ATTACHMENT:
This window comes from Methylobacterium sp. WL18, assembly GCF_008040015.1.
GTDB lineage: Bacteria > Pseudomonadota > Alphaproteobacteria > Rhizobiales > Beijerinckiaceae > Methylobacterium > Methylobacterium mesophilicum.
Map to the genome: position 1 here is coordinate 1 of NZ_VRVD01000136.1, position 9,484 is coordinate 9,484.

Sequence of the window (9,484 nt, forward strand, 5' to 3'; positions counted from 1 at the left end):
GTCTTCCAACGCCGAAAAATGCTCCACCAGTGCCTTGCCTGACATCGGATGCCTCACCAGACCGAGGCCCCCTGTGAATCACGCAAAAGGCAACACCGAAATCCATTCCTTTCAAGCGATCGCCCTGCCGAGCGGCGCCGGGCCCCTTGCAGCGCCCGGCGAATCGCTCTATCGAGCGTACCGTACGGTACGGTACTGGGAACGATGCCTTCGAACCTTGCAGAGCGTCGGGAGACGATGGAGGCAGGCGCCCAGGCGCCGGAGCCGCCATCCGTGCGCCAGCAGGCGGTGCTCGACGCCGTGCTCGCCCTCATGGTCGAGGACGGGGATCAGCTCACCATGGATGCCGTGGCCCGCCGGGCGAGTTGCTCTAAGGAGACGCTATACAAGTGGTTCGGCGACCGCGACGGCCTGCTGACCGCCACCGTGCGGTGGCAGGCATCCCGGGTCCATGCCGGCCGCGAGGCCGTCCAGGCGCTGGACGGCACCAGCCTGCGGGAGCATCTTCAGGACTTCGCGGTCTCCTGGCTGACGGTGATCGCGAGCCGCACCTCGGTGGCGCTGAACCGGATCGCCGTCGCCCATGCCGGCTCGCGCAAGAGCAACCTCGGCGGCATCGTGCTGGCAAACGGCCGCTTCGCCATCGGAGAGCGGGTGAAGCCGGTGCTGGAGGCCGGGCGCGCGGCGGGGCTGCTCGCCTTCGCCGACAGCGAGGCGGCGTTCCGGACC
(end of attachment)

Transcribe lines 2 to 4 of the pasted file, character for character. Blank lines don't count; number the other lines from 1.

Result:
GTDB lineage: Bacteria > Pseudomonadota > Alphaproteobacteria > Rhizobiales > Beijerinckiaceae > Methylobacterium > Methylobacterium mesophilicum.
Map to the genome: position 1 here is coordinate 1 of NZ_VRVD01000136.1, position 9,484 is coordinate 9,484.

Sequence of the window (9,484 nt, forward strand, 5' to 3'; positions counted from 1 at the left end):